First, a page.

S11 forum discusses strategy

August 16, 2000


BRISBANE — "The demonstrations in Seattle have opened a significant crack in the ideological stronghold of the international financial institutions", said Max Lane, addressing a public meeting of more than 100 sponsored by the S11 Alliance here on August 8.

Lane and three other speakers addressed the demand that the World Economic Forum, which meets in Melbourne in September, be shut down.

"Mass movements and struggles have been going on in the Third World for more than the last 100 years", said Lane, who is national coordinator of Action in Solidarity with Indonesia and East Timor.

Lane addressed the growing destitution of the working masses in Indonesia and called for increased international solidarity from those present. "Slogans are meaningless if we are not at the same time trying to find the ways of increasing solidarity with the Third World", he said. Key to this was opposition to Australian support for the International Monetary Fund and World Bank, he argued.

Lane spoke against anti-globalisation strategies which divide working people internationally, particularly so-called social clauses in trade agreements which penalise only working people in the Third World, not their exploiters. "We must unite the people of the First and Third Worlds and not give in to nationalism", Lane said.

Richard Sanders, a Griffith University academic and anti-globalisation activist, accused the World Economic Forum of overseeing the "progressive removal of the rules that civilise and tame capitalism". Sanders argued that corporate economic activity, particularly in agriculture and mining, is at a level far beyond the environment's ability to cope with it.

Sanders spoke passionately against commercial genetic engineering. "Biotechnology companies are messing with the blueprint of human life", he argued, citing the escape of the Monsanto-produced Roundup-resistant canola plant into the Canadian environment. "The agenda of the WEF is to transfer power away from governments into the hands of the wealthy", he said.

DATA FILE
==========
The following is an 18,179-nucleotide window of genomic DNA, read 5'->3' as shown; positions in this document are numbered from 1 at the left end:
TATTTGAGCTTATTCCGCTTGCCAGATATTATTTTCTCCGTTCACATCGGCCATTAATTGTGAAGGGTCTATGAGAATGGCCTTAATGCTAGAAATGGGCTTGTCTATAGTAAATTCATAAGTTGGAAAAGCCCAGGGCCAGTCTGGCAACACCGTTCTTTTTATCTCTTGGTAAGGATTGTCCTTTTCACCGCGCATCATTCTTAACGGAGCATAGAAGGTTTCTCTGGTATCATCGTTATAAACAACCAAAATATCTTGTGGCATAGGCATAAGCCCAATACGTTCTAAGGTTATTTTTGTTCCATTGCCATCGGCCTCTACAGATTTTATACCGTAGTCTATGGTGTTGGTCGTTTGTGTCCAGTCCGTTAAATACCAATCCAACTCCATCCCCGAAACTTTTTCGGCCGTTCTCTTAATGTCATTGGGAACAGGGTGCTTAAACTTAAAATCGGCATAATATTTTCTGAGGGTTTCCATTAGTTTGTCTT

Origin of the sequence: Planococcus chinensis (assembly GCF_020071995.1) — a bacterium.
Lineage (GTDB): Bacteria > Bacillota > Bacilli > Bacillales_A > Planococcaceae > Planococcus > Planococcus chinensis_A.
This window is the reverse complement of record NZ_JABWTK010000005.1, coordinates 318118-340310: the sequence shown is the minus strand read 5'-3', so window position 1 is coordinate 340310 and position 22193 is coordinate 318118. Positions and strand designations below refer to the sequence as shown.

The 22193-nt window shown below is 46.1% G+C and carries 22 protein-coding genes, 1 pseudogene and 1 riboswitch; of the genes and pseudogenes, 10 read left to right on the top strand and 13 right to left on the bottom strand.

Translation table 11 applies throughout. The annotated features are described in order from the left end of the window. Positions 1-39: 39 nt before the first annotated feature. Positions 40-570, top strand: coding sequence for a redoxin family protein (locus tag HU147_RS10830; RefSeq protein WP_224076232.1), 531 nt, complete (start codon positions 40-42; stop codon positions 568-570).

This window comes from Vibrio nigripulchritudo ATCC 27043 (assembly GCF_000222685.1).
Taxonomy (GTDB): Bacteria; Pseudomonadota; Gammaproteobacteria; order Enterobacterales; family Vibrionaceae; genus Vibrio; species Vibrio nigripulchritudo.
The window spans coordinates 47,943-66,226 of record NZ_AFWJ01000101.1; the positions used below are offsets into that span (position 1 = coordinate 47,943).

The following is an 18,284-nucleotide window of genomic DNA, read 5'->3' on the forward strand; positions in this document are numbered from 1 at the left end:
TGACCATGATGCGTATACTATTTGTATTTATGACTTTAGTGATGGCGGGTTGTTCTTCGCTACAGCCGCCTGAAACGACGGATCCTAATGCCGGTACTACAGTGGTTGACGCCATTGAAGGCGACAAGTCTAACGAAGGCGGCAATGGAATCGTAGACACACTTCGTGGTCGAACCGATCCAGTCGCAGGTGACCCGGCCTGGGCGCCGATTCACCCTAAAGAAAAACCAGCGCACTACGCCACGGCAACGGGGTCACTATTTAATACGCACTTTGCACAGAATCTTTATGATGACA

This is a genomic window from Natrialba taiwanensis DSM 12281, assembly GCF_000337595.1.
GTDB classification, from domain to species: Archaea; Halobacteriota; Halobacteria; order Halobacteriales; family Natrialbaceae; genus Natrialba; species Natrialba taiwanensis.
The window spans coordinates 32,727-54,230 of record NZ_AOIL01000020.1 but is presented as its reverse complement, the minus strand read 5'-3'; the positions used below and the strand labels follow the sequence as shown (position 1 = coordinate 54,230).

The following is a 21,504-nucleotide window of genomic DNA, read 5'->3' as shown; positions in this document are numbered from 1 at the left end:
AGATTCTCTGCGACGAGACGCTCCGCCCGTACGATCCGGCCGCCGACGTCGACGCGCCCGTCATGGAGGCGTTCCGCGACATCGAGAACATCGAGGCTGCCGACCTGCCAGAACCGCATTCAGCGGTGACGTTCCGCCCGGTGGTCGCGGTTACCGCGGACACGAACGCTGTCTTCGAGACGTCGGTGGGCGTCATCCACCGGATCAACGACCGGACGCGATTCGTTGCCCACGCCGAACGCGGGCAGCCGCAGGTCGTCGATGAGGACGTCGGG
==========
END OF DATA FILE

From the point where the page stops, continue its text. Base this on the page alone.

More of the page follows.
The third speaker at the forum was Dr John McCullogh, research officer with the Queensland Teachers Union. McCullogh spoke on the effect that the corporatisation of education was having in narrowing the curriculum.

The final speaker was Elena Marchetti from the Women's International League for Peace and Freedom. Marchetti traced the proud history of WILPF from opposition to war in 1915 to the World March for Women in October this year.

"Women work 66% of hours worked in the world. They own only 10% of the world's wealth and 1% of the world's property", she said. Marchetti focused on the need for governments to reduce military spending and increase funds to services for women.

Brisbane S11 Alliance meets Mondays at the Queensland Conservatorium of Music, Southbank, 7pm.

You need Green Left, and we need you!

Green Left is funded by contributions from readers and supporters. Help us reach our funding target.

Make a One-off Donation or choose from one of our Monthly Donation options.

Become a supporter to get the digital edition for $5 per month or the print edition for $10 per month. One-time payment options are available.

You can also call 1800 634 206 to make a donation or to become a supporter. Thank you.